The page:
Monday, May 17, 2010

Somali Fighting Kills 24, PM Says Government Stays

Somali fighting kills 24, PM says government stays

16 May 2010 19:10:59 GMT
Source: Reuters

At least 24 killed in heavy artillery exchanges
Speaker calls for new government to be formed
PM says no change to government

By Mohamed Ahmed

MOGADISHU, May 16 (Reuters) - Heavy shelling pounded Somalia's capital on Sunday, killing at least 24 people and wounding dozens, as parliament's first sitting this year triggered a call by the speaker for a new government.

Speaker Sheikh Aden Madobe told reporters he had asked the country's president to form a new government after a parliamentary vote of no confidence.

However, Somalia's Prime Minister Omar Abdirashid Sharmarke said his Western-backed government would continue its work.

"My government serves the Somali people and will continue in its dedicated efforts to unify and pacify Somalia," Sharmarke told reporters.

Parliament met on Sunday for the first time since December as al Qaeda-linked al Shabaab fighters fired mortars at the parliament building. African Union peacekeepers returned fire.

Parliamentary business has been paralysed this year, with many legislators living in Kenya, Europe and America because of security fears in the war-riven country. The chamber has also been split by a bitter feud over the duration of Madobe's term in office and his competence.

"280 voted against the government, 30 in favour and eight remained silent. Therefore we will request President Sheikh Sharif to form a government urgently," Madobe told Reuters by telephone.

A member of the parliament secretariat who did not want to be identified confirmed the vote's outcome.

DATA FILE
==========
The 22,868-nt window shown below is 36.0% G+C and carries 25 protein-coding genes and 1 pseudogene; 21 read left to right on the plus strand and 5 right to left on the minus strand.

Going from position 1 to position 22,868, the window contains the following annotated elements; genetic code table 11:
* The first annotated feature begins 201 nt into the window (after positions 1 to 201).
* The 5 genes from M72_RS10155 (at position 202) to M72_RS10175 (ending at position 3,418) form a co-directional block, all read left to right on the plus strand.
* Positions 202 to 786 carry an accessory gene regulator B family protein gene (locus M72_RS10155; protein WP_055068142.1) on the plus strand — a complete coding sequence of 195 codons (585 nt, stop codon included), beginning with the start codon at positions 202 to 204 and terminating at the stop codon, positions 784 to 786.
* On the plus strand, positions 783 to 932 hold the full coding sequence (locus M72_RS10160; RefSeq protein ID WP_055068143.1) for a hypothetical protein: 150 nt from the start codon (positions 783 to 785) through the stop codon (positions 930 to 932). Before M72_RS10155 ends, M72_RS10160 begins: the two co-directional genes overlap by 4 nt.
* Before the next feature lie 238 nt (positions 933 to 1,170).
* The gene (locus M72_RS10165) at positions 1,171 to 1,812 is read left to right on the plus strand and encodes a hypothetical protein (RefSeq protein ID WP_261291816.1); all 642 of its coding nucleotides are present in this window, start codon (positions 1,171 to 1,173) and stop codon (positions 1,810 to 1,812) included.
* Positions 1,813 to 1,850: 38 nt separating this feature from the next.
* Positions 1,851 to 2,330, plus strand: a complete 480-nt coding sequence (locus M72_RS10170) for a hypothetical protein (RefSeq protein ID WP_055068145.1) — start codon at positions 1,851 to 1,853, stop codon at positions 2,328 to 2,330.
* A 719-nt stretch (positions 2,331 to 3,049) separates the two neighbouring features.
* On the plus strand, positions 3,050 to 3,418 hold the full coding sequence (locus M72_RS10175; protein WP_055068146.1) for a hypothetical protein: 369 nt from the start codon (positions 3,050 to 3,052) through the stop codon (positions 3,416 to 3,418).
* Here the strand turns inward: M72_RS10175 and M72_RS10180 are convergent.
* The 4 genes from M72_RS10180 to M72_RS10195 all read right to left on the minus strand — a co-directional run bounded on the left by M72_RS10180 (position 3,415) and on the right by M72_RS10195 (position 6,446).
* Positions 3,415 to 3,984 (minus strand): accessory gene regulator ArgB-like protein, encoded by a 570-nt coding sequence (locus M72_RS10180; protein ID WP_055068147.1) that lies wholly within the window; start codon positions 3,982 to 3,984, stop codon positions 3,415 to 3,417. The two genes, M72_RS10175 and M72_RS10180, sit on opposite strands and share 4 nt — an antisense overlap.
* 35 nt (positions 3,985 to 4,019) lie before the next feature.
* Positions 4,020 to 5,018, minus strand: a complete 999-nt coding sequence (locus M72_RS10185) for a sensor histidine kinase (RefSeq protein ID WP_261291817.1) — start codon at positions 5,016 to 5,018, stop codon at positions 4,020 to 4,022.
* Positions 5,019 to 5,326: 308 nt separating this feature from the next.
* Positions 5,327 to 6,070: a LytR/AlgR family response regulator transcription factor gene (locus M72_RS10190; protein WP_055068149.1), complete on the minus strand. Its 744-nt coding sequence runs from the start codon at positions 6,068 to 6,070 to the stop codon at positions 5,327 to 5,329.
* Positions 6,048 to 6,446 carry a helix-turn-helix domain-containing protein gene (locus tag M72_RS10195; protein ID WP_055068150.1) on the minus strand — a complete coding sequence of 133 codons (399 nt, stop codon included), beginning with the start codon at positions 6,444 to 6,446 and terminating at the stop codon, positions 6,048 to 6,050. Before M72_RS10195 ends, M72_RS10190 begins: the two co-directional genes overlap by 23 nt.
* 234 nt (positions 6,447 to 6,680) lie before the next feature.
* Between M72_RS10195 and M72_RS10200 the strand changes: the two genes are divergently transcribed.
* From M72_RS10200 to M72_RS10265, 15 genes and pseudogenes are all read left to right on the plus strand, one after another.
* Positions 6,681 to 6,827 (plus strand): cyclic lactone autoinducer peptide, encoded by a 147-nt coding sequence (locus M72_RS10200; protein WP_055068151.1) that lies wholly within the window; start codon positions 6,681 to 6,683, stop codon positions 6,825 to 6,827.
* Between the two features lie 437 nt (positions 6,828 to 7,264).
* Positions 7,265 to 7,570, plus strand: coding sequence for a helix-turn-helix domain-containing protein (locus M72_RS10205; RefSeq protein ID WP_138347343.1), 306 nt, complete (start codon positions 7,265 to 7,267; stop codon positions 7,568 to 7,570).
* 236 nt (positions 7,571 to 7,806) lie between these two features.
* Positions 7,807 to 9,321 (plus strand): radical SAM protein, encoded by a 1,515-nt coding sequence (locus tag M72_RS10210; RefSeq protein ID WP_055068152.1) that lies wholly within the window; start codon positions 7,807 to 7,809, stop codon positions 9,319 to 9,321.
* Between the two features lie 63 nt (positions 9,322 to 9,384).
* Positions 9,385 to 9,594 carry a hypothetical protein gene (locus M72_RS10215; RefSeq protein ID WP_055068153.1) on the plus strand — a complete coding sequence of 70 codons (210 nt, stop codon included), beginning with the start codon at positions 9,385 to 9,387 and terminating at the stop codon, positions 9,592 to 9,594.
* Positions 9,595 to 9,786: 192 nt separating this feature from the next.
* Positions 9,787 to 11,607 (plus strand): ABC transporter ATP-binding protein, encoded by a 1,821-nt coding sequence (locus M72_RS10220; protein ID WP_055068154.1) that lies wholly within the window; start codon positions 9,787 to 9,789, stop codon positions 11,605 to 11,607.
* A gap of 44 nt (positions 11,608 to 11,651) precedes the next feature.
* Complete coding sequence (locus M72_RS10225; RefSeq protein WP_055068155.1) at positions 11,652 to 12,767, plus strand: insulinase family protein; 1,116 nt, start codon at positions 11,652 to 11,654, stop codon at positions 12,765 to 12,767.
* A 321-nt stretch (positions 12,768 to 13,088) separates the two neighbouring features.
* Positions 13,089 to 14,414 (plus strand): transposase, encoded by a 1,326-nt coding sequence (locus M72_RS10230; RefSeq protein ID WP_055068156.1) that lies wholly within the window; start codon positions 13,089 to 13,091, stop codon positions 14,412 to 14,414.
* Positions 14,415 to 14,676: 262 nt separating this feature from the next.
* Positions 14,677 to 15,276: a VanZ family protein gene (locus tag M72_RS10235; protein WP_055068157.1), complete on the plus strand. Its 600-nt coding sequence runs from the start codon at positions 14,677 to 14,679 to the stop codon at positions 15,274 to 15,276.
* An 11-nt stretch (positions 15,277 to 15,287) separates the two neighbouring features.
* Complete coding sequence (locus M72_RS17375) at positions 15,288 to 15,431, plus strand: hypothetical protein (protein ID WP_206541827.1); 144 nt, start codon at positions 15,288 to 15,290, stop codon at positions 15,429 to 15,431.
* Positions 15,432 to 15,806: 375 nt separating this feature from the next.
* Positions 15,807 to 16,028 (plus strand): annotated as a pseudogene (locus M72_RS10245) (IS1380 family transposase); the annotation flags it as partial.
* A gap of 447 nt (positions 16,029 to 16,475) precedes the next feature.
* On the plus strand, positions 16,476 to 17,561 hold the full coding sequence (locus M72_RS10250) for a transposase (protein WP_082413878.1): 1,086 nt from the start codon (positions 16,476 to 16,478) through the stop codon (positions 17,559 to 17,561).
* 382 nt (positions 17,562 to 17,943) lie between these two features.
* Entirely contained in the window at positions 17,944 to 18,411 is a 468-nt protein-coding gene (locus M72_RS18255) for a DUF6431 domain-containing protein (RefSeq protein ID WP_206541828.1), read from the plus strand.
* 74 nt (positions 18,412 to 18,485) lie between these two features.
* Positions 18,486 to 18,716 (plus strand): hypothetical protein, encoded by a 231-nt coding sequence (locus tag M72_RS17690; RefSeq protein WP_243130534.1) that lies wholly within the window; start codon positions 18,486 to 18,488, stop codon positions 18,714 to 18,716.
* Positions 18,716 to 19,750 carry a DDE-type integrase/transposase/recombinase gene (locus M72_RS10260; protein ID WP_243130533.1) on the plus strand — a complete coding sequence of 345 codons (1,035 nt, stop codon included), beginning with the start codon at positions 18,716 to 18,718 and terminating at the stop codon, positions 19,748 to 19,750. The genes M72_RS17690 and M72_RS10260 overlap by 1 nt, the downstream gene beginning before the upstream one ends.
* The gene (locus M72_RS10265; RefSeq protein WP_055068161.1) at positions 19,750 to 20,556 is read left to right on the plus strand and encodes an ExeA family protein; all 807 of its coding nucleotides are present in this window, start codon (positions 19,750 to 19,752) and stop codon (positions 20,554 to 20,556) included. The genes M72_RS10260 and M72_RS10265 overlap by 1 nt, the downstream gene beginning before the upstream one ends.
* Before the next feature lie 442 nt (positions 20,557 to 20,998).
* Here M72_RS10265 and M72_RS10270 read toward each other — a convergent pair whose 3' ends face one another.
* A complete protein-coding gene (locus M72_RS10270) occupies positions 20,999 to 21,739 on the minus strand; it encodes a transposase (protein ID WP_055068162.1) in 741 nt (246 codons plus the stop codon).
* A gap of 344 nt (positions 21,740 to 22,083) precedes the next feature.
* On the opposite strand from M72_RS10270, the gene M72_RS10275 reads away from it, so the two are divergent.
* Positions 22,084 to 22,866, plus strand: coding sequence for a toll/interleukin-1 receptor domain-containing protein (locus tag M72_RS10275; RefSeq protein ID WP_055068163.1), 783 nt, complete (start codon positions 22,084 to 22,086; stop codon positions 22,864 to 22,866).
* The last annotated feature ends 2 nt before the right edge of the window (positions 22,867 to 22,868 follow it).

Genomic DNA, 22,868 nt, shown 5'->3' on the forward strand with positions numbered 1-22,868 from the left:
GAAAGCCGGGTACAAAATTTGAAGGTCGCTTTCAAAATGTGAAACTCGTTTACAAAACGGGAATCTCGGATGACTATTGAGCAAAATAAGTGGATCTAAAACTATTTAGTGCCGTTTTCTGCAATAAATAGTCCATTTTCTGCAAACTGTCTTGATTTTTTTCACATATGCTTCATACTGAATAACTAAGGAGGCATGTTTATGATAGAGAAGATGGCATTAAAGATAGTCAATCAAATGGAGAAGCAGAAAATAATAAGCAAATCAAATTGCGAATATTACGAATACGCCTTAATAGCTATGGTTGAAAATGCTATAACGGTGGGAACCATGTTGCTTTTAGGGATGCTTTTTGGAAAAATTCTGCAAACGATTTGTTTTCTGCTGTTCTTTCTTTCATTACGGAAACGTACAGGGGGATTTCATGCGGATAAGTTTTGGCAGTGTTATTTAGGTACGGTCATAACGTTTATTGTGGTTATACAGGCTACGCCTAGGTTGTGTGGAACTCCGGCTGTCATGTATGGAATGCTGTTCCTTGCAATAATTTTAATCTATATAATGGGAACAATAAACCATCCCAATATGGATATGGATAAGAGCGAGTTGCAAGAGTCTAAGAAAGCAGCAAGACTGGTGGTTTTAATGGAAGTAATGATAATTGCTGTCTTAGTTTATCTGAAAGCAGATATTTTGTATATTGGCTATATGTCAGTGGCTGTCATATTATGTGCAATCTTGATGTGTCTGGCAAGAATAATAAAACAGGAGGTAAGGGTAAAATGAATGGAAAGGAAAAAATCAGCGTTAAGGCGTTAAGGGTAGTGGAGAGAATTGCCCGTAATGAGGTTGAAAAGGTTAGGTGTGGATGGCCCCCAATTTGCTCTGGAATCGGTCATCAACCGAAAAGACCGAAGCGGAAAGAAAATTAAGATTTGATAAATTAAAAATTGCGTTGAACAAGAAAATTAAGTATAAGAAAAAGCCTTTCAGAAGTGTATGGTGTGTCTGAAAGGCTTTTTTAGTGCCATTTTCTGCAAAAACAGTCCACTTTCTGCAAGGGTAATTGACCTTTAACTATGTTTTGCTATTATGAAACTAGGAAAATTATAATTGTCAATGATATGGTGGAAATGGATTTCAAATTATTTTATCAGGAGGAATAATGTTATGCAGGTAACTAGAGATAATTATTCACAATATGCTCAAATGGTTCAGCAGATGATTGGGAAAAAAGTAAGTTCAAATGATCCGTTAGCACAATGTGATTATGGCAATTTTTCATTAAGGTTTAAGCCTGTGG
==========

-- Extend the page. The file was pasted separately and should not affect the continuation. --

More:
But other lawmakers denied that a vote of confidence in the government had taken place and said legislators had in fact voted to sack the speaker in chaotic scenes.

"I ask anyone who wants to be the next speaker to bring their CV (curriculum vitae) and application," said Haji Shugri, the chamber's most senior lawmaker.

Analysts were swift to question Madobe's call for a new government, arguing that it was likely a ploy to cling onto his position, one of the most powerful in Somali politics and some warned the political infighting looked set to intensify.


"(The) current infighting within the government will get more vicious, the tug of war in parliament and within the executive will get more vicious, so we are now entering choppy waters," Rashid Abdi, a Nairobi-based analyst of the International crisis Group, said.

A rights group put the death toll from the fighting at 24 people but said the number was likely to rise.

"The death toll has now hit 24 and it may rise as the terrible shelling still continues. Mogadishu's hospitals are full of wounded people. So far we have counted at least 58 injured people," Ali Yahin Gedi, vice chairman of the Elman rights group said.

He said hundreds of families were fleeing with the belongings they could carry from at least five of the capital's districts.

Analysts say President Sheikh Sharif Ahmed has failed to deliver on the hope he would be able to unite some of the country's warring factions and establish a greater degree of central power following his election in January 2009.

Somalia has been mired in violence and lacked effective central government since the overthrow of a dictator in 1991. Islamist fighters have waged a three year insurgency that has killed more than 21,000 people. (Additional reporting by Abdiaziz Hassan; writing by Richard Lough; Editing by Elizabeth Fullerton)

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